The Important Number You're Ignoring On Grocery Store Price Tags

Over the past few years, steadily rising food prices have encouraged us all to be savvier shoppers. But finding the best deals at local supermarkets isn't always as simple as it seems. For example, it's not just a question of comparing retail price tags, as similar products may not always be sold in packages of the same size.

To ensure you're getting the best value, you need to check the price per ounce or pound. This telling number is called the unit price. Most of us are probably used to seeing by-the-pound numbers when shopping for produce or perishable items. But the unit price can be found for all foods, often while you're still comparing items in the store's aisle. That's because the unit price is typically listed next to the retail prices on supermarket shelf tags for products.

This feature allows you to compare apples to apples, so to speak. Meaning, you'll be able to see which products are the most affordable, not just those that seem like they're great deals based on packaging. In fact, once you start looking at unit costs, you'll discover that bigger packaging doesn't always equate to better value, as often it's simply the same unit pricing adjusted to a different box size.

How to determine unit prices for all grocery products

Unit pricing is often listed not just on shelf tags, but on price tags and even supermarket receipts. However, there is no nationwide code mandating the presence of this information, and regulations regarding unit pricing can vary from state to state. So it's possible unit pricing may not be displayed where you live. Fortunately, though, unit pricing is relatively easy to calculate. For example, say you want to buy a food product that costs $4.99 and contains 24 ounces. Divide the first number by the second, and you have a unit price of about .21 cents.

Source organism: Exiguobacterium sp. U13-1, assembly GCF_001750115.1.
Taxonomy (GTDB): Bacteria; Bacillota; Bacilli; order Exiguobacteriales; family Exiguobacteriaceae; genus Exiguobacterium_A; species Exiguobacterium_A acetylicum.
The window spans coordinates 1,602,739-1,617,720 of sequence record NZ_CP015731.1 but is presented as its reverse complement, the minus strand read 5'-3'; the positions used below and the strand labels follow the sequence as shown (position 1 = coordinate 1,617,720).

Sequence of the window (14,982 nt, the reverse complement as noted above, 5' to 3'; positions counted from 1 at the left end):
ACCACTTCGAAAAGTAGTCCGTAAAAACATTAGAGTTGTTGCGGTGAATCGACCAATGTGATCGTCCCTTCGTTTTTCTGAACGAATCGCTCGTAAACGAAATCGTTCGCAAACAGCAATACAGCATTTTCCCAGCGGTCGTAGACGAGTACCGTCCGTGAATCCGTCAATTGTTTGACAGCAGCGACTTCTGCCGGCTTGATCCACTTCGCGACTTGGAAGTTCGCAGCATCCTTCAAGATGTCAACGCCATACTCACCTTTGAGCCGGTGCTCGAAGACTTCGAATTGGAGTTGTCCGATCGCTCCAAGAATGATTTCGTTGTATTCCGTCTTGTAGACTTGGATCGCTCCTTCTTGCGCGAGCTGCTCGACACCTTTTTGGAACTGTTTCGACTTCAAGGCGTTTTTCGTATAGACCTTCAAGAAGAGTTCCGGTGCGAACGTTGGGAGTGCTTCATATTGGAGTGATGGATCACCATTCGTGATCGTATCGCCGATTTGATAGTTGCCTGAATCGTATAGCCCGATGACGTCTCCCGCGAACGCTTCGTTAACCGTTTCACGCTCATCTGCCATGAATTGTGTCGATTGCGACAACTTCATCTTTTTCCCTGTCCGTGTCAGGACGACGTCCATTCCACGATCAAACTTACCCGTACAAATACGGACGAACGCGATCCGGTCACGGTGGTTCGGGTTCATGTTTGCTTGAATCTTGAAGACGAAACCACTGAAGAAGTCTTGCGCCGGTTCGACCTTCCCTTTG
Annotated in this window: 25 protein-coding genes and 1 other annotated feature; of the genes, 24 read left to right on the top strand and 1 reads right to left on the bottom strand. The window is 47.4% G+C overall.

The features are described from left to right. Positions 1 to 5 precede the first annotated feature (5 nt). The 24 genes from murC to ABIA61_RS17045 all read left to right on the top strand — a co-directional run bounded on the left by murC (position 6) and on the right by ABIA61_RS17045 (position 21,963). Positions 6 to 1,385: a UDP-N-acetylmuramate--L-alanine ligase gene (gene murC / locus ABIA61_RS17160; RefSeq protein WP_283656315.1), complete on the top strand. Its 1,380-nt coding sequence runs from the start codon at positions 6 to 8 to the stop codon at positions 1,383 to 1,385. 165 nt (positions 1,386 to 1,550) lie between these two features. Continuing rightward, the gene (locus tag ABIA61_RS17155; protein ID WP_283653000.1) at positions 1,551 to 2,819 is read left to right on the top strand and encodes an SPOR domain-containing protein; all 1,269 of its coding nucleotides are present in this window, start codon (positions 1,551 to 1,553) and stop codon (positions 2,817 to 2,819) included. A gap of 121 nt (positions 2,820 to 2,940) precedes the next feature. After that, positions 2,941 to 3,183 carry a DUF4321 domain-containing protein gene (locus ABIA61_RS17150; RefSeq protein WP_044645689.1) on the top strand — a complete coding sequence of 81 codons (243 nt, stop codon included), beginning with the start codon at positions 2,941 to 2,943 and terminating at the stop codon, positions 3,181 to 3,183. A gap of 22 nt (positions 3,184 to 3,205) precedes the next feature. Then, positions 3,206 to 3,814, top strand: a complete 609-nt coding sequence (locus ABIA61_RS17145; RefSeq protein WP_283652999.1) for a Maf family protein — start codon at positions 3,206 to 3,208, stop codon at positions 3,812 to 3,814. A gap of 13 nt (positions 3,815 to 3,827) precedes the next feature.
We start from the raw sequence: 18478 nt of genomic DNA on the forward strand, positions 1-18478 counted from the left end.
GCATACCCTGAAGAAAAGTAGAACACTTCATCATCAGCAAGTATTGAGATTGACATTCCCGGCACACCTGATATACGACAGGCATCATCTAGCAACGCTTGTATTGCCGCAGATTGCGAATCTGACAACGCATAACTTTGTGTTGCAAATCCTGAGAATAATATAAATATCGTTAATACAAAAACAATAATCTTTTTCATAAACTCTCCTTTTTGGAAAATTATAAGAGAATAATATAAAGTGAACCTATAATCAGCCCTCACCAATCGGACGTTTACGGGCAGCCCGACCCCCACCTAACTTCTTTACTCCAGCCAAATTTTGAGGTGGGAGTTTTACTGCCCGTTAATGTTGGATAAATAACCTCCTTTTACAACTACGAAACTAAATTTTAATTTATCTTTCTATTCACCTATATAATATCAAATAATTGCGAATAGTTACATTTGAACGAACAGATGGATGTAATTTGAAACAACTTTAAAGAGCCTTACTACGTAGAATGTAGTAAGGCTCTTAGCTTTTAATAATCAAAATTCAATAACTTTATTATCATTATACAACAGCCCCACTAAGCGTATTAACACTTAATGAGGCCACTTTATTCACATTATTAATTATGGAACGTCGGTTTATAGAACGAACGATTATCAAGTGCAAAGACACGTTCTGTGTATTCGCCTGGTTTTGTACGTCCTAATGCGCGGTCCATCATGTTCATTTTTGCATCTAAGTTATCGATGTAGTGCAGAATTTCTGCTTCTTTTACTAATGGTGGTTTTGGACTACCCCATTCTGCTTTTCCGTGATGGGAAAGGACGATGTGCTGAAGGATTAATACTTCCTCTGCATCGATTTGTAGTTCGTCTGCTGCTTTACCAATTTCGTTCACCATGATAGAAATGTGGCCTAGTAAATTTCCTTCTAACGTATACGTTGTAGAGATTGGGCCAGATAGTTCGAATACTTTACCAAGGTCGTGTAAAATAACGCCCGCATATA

Even if your local supermarket does display unit prices, being able to calculate the unit price (most smartphones have calculators, for the math-averse) will come in handy in the case of products on sale, or with items for which you may have a coupon. No, it won't tell you which foods are the highest quality. But quantitatively, unit price will unerringly tell you which products offer the best value, and thus allow you to get the most out of your grocery budget.

How to compare value when shopping

In Australia, a 2023 Australian survey of shoppers by Choice, a consumer advocacy group, showed only 60 percent were able to locate the best deal among products of different sizes and retail prices when the unit price wasn't displayed. However, that number increased to 74 percent when the unit price was available. So it can make a significant difference, especially when you consider that the average total spent per supermarket visit in the U.S. is over $150, per Drive Research.

Shopping for items based on unit price can help you maximize value, but ideally, it should be one of several tools you use when shopping. For example, several supermarket chains have apps with reward features or discounts. Using these, as well as monitoring items on sale and available coupons, will also help you find better values. It bears noting, though, that these great values matter far less if you don't finish the products you buy before they spoil, or pass their expiration date.

But paying attention to unit pricing can help in this regard, too, since you may be able to buy smaller package sizes that are less likely to go to waste, secure in the knowledge that you're not paying more (or much more) for the privilege.